European Union Faces New Challenges Without The U.K.
NPR's Robert Siegel talks with Hans Kundnani of the German Marshall Fund of the United States about where the European Union goes from here post Brexit.
Listen to the full interivew here.
Last week's referendum has many people wondering what's next for Britain without the EU. Well, here's the other side of the same coin - what's next for the European Union without the U.K.? Hans Kundnani is a Europe watcher with the German Marshall Fund. And he says that while he's not sure that Brexit is a done deal at all, it's clear that reform is needed within the European Union. But, he says, there isn't agreement for how and what to change.
HANS KUNDNANI: The first question is whether what you need to do at this point is move ahead with further integration - in other words, further pooling of sovereignty from the national level to the EU level. Some think that's a solution. Some think that's precisely the problem and what you actually need now is a much looser European Union with what sort of EU nerds call variable integration - a sort of flexible EU of overlapping institutions and competences. I suppose the two real challenges for the EU on which I think the future of the European Union depends are the euro crisis and the refugee crisis. And in both cases, the EU at the moment is in this kind of in-between position where it hasn't fully integrated. There's resistance to going further with integration, but it also is very reluctant to go back.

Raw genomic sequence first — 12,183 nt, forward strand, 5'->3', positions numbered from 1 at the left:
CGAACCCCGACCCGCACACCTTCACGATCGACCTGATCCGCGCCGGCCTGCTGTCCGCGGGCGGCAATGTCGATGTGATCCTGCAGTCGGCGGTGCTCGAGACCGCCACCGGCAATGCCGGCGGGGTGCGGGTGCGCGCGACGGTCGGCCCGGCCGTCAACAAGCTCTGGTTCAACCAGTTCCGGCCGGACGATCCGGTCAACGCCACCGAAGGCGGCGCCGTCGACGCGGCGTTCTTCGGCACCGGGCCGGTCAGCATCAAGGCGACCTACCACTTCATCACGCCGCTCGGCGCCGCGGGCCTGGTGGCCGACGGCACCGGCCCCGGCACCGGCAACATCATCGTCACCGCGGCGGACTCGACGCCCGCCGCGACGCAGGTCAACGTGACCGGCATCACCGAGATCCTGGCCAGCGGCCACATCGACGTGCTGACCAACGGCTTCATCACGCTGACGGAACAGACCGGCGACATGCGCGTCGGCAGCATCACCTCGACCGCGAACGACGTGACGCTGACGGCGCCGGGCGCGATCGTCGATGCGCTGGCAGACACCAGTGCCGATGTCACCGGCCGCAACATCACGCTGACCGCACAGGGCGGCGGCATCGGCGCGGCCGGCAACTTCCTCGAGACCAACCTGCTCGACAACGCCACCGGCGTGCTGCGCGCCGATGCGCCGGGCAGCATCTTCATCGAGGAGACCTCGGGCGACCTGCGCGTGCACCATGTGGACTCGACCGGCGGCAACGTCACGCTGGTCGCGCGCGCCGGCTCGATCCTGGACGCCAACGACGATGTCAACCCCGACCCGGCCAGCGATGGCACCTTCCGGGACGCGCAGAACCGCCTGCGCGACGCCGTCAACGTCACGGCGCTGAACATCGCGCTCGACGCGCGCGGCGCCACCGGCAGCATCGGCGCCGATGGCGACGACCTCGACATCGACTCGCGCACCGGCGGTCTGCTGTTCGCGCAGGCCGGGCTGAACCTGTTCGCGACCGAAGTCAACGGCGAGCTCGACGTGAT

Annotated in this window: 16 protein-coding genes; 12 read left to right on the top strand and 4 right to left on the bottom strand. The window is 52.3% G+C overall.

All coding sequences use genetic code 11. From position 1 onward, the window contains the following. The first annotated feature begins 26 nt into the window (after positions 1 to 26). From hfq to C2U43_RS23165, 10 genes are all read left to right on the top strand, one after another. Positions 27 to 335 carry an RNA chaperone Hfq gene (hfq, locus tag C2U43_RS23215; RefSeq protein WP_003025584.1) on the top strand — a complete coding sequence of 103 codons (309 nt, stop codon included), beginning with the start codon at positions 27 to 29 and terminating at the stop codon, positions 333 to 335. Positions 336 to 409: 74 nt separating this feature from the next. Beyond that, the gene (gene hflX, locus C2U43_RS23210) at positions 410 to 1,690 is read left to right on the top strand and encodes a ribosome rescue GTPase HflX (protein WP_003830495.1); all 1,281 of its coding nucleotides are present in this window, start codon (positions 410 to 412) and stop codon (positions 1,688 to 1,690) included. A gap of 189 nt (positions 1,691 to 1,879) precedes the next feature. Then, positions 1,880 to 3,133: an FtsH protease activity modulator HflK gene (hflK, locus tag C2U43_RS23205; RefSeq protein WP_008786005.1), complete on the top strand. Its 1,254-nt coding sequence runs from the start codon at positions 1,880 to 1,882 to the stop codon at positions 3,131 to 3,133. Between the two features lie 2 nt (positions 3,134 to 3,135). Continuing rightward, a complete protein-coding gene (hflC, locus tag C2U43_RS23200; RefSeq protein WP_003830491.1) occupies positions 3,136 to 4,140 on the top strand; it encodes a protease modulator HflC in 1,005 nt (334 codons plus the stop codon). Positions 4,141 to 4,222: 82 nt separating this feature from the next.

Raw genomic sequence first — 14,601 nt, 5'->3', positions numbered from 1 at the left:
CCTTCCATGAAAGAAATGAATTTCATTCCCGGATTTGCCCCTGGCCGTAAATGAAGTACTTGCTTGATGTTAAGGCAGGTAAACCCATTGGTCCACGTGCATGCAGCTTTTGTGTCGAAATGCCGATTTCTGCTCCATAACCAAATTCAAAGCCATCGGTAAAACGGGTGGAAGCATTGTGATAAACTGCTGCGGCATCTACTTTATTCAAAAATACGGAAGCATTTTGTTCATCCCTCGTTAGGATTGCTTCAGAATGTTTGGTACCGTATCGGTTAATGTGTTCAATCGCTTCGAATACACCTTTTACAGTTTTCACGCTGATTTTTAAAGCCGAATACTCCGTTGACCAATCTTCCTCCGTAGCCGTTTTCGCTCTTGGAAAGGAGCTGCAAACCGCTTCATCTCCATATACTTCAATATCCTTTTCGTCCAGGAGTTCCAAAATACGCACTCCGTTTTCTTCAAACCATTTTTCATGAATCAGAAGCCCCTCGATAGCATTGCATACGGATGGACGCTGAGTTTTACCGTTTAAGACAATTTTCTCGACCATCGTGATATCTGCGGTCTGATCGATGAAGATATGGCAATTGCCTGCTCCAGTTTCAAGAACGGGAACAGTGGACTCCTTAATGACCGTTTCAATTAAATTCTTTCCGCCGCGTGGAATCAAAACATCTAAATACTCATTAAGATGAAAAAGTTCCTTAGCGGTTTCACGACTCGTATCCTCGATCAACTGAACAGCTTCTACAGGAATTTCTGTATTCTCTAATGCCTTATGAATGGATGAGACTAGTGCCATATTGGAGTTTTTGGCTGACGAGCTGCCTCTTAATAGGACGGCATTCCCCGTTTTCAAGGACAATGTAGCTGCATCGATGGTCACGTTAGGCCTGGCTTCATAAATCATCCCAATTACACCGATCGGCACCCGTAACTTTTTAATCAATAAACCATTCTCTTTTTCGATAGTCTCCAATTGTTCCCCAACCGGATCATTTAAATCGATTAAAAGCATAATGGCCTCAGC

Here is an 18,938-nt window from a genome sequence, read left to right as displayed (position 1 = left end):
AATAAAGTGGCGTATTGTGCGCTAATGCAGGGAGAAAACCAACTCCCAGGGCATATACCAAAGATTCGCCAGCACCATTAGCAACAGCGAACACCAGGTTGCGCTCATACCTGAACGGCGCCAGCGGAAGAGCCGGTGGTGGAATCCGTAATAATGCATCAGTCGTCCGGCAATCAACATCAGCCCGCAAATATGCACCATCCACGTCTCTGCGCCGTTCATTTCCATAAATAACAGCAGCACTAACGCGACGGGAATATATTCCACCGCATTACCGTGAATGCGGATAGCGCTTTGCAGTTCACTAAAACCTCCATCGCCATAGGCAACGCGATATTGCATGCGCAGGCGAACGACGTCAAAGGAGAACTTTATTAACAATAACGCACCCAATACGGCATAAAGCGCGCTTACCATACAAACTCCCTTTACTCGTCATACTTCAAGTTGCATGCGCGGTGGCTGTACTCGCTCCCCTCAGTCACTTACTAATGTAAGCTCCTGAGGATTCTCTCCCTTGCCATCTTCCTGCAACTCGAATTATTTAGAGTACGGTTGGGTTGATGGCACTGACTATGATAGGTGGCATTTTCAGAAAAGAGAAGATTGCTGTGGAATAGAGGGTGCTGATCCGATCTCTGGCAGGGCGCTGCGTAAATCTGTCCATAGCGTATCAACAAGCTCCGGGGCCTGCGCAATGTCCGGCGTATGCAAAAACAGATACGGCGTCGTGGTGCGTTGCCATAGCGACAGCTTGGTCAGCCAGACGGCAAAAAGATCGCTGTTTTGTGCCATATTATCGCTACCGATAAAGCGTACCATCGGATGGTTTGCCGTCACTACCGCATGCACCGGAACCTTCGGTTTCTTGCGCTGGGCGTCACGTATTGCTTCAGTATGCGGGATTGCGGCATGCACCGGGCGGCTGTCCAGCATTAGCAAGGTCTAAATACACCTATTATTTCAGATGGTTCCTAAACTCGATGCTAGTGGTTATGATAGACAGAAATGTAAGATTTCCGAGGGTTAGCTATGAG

SIEGEL: Is there a risk of the European Union weakening - or even to the point of unraveling - in the events that play out from the British referendum?